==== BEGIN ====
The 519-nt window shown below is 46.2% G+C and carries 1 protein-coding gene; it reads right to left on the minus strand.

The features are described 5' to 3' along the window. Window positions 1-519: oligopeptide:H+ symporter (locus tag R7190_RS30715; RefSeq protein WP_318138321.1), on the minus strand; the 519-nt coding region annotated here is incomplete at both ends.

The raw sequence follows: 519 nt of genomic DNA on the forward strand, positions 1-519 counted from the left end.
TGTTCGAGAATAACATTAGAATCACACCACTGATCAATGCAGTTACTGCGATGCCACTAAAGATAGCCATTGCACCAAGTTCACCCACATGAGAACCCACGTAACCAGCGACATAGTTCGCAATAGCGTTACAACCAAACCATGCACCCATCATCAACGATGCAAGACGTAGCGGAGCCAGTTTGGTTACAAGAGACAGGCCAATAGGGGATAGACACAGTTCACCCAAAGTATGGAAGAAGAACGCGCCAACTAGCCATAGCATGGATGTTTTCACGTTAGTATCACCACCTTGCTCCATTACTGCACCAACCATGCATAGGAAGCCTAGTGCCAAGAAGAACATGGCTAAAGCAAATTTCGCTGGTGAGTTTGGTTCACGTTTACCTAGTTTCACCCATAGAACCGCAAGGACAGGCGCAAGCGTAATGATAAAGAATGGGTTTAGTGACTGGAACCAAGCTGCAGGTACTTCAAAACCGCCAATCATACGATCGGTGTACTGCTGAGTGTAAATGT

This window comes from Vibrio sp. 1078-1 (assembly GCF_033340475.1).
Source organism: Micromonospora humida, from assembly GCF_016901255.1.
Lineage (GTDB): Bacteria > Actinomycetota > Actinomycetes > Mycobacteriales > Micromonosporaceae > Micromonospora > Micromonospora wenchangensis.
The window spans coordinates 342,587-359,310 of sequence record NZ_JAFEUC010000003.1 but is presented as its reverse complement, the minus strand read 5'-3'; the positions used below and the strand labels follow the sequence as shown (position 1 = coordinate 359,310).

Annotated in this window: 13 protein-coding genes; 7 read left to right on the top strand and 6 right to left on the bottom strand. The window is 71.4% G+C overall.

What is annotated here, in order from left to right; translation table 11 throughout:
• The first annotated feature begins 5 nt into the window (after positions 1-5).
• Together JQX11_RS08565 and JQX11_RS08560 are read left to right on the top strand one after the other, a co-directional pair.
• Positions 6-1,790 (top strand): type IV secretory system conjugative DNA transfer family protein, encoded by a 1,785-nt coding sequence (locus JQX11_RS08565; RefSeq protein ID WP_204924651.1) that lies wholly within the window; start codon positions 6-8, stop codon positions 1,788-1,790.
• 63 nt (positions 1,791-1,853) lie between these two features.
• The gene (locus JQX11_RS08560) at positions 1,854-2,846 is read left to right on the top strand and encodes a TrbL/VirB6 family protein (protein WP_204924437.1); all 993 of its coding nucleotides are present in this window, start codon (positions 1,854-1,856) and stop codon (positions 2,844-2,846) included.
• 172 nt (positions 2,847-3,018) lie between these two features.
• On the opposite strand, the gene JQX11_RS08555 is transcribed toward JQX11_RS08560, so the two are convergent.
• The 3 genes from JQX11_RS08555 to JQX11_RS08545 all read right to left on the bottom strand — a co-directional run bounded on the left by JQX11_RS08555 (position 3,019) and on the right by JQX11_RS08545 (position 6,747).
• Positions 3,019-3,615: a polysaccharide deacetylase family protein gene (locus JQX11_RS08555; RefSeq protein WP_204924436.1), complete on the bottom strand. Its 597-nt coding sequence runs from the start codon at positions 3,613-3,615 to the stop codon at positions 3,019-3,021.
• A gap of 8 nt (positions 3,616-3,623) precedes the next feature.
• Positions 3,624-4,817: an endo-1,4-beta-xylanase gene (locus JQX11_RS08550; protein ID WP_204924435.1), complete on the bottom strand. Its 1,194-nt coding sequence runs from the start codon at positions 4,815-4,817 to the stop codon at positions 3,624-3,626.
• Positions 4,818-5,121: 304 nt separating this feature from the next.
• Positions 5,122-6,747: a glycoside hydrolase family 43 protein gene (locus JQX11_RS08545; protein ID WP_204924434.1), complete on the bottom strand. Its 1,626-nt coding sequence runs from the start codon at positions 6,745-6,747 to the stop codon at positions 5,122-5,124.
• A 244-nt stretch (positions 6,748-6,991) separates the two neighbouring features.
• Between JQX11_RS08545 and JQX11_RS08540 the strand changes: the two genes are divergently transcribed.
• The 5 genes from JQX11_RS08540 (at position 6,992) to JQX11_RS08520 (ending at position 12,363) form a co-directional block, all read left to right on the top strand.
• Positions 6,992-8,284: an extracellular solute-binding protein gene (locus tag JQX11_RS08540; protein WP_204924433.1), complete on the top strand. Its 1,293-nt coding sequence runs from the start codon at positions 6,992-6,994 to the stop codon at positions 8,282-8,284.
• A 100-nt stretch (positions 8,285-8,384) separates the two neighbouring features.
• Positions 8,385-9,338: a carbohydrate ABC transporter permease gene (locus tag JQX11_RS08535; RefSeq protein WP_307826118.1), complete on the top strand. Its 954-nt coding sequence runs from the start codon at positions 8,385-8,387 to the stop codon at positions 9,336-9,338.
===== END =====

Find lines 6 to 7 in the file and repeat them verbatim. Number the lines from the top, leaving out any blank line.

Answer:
Source organism: Micromonospora humida, from assembly GCF_016901255.1.
Lineage (GTDB): Bacteria > Actinomycetota > Actinomycetes > Mycobacteriales > Micromonosporaceae > Micromonospora > Micromonospora wenchangensis.